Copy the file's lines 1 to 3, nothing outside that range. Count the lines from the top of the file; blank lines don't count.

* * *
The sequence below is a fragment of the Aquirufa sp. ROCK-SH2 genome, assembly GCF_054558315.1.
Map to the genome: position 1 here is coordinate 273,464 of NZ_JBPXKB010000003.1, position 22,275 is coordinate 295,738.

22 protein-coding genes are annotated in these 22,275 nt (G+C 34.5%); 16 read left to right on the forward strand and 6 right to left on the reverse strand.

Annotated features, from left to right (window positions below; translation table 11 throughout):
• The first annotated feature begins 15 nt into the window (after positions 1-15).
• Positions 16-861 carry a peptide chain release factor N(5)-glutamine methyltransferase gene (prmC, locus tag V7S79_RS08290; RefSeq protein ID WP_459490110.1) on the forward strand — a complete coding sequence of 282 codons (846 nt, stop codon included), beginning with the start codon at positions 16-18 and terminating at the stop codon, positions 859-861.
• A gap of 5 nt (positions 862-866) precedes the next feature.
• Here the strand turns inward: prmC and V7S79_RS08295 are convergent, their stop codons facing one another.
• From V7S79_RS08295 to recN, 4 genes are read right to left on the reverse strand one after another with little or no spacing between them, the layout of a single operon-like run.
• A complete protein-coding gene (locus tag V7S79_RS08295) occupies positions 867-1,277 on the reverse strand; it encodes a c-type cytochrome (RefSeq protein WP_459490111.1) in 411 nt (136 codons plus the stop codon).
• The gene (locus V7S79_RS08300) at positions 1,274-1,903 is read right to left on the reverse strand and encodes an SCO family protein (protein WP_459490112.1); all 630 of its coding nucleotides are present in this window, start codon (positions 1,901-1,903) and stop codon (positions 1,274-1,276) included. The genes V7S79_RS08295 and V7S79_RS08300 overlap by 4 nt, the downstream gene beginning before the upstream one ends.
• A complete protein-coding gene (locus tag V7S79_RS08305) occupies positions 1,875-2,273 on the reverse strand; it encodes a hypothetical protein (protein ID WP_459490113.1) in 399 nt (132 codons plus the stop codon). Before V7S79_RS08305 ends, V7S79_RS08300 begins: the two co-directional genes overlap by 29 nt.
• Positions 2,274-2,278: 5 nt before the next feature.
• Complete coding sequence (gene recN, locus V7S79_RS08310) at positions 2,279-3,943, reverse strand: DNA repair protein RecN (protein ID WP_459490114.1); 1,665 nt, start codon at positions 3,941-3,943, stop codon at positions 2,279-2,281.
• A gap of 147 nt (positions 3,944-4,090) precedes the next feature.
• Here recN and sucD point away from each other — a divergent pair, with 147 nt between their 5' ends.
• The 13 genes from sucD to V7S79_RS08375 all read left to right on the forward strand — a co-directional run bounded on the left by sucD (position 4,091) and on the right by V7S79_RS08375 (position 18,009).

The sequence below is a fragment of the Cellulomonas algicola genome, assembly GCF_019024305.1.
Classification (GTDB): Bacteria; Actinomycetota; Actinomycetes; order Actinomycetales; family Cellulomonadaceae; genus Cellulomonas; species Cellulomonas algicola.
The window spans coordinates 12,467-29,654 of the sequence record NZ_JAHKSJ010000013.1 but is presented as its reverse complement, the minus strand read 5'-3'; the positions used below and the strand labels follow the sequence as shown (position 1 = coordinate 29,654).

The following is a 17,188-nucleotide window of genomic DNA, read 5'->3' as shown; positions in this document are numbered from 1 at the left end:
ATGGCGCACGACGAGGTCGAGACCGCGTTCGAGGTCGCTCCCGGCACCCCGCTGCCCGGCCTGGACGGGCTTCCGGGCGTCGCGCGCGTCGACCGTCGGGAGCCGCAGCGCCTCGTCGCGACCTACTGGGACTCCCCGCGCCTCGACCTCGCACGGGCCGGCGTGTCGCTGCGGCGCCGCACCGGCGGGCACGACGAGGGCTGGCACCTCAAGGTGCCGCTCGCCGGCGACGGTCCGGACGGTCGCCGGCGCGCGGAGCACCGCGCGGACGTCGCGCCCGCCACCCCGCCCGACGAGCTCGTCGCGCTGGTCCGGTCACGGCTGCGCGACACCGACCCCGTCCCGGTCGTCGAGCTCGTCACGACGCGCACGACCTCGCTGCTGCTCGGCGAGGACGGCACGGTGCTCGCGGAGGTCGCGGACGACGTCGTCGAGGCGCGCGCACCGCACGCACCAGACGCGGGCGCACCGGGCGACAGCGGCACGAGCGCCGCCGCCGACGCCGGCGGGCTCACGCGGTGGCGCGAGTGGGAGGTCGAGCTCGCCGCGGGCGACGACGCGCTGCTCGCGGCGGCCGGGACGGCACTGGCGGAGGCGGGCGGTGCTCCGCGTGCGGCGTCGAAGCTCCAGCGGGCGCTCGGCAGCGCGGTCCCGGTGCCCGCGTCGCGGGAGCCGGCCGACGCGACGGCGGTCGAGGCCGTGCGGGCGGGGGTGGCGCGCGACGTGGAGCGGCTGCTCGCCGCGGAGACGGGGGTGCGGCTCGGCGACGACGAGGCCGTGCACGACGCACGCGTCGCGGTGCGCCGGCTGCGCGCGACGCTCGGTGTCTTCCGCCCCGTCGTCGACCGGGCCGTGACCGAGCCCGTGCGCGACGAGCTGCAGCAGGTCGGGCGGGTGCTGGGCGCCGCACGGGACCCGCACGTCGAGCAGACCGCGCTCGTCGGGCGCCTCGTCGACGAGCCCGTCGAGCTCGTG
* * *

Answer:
The sequence below is a fragment of the Aquirufa sp. ROCK-SH2 genome, assembly GCF_054558315.1.
Map to the genome: position 1 here is coordinate 273,464 of NZ_JBPXKB010000003.1, position 22,275 is coordinate 295,738.

22 protein-coding genes are annotated in these 22,275 nt (G+C 34.5%); 16 read left to right on the forward strand and 6 right to left on the reverse strand.